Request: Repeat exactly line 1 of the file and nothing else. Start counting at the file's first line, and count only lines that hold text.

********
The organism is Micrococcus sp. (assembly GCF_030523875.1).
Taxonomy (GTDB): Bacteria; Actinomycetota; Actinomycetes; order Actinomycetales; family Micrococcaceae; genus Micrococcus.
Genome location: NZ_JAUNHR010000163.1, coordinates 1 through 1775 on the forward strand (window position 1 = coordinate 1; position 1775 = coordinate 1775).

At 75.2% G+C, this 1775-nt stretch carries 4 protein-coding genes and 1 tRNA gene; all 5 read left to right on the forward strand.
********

The organism is Micrococcus sp. (assembly GCF_030523875.1).